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Non-resisted suicide and depression

In late 2007 a young woman with a history of depression and several previous suicide attempts presented to an emergency department following an overdose. She gave doctors a copy of her living will, written 3 days previously, in which she made it clear that she wanted no measures to be taken to save her life. Earlier this week Roger Crisp and Julian Savulescu argued separately in this blog that the wishes of competent patients to end their lives should be respected. But if we believe that suicide can be rationally sought, and should sometimes not be resisted, should this include those who have been diagnosed with depression?

Depression provides a challenge for those who support assisted suicide and what we might call non-resisted suicide. On the one hand it is a paradigm condition that diminishes individual wellbeing to such an extent that dying can seem preferable. Those who suffer major depression often find that they get no pleasure from many if not all of those things that previously they enjoyed. They may find little benefit from ongoing life other than the prospect of misery and suffering. Although many patients with depression are able to find relief from medication or from therapy, some have persistent severe depression and make repeated attempts to end their lives. Doctors looking after such patients (as I have done) sometimes wonder whether they are doing the patient any favours by saving their lives.

But on the other hand major depression also robs patients of the ability to rationally weigh up the alternatives available to them and the chance of improvement. It is a feature of such depression that the patient is often unable to imagine ever improving or obtaining relief from their misery, even though there may be a significant chance of remission with treatment. Although they may understand and retain information about their future prospects their ability to “to use or weigh that information as part of the process of making the decision” (Mental Capacity Act 2005) is compromised. This is partly what drives them to end their lives, but it is also one reason why many patients, following treatment, are glad that their previous suicide attempts were not successful. Roger Crisp argues that the ‘thank-you theory’ should not be used to override people’s autonomous choices in their best interests. However, if it is the case that many patients with depression are subsequently glad that they did not die, this may cast doubt on whether their previous preferences were fully autonomous.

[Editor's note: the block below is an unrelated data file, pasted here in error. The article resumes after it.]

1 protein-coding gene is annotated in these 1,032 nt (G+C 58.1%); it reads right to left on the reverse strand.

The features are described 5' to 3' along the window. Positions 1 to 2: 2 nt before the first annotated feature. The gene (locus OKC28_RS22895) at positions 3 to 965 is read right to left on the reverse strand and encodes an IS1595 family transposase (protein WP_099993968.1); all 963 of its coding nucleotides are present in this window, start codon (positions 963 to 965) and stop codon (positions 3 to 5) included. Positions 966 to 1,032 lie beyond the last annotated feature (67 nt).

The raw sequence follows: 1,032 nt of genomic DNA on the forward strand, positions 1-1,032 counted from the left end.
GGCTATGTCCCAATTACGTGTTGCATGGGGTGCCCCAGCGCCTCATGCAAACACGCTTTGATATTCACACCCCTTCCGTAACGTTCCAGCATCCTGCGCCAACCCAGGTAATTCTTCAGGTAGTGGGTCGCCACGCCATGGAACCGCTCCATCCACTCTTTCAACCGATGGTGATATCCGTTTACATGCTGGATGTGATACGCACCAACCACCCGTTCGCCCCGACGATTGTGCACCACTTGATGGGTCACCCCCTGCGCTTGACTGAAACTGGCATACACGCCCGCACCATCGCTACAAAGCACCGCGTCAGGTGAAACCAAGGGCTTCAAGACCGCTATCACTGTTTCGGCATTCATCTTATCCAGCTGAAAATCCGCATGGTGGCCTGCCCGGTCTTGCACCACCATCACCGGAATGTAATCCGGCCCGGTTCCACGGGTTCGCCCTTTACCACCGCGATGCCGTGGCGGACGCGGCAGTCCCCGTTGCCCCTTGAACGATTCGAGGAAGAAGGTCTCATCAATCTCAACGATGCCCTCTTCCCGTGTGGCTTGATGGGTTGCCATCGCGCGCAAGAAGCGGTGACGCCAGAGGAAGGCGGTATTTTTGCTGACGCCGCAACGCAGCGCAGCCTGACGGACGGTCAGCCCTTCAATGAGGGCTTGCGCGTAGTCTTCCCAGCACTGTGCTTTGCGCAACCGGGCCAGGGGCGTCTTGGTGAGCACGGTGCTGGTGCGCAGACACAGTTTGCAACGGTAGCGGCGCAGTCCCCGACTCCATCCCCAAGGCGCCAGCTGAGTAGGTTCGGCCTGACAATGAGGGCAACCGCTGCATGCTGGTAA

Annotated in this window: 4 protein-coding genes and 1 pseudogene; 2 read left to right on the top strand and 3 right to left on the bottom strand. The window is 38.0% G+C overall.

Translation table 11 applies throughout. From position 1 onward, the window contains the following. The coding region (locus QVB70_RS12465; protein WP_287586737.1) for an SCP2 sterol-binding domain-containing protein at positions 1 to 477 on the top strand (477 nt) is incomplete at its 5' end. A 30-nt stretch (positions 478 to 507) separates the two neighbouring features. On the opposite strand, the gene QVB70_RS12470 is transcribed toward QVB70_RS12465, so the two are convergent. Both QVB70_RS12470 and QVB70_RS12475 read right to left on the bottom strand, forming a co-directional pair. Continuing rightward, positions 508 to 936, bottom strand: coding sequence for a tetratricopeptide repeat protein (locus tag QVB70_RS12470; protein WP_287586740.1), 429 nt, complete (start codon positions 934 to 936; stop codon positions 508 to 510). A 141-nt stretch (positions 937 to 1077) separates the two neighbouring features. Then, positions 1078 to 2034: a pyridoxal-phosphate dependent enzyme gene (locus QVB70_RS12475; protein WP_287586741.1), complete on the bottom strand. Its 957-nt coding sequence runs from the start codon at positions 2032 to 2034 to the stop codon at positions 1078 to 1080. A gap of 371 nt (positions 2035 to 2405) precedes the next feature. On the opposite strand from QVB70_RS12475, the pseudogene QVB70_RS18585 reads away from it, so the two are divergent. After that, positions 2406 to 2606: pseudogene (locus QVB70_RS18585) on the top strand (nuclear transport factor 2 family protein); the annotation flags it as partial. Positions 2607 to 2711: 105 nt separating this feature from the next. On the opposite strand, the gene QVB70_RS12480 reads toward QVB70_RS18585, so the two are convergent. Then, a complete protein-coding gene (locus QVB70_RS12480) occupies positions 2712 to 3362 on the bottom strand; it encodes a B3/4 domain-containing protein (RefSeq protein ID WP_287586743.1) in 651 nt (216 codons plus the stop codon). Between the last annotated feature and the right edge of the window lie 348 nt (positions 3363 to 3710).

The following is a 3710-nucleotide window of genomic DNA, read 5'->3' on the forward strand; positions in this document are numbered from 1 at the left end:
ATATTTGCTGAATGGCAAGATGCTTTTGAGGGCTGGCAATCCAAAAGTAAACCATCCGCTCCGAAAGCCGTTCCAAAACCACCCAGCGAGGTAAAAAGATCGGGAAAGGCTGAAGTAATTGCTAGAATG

I do not know whether the unfortunate young woman in this case was competent. The doctors involved believed that she was. But depression provides at least a prima facie reason to question the autonomous nature of a desire to die and a refusal of medical treatment. Our society has long since renounced treating those who attempt suicide as criminals. It may yet embrace assisting patients to end their lives in strictly defined circumstances. But that does not mean that most patients who attempt to kill themselves should be allowed to simply die. The presumption currently is that doctors such should treat such patients unless there is very clear evidence that they have made a competent choice to die. That will not be the case for most overdoses presenting to the emergency department. Arguably it cannot be the case for patients with depression.

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6 Comment on this post

  1. I fully agree Dom. I’m not againt a competant persons right to death in certain circumstances, but when someone is depressed clinically, they are unwell and it becomes hard to prove they are competant to make that decision (usually because they are not). I do admit this argument sometimes becomes a bit tautological.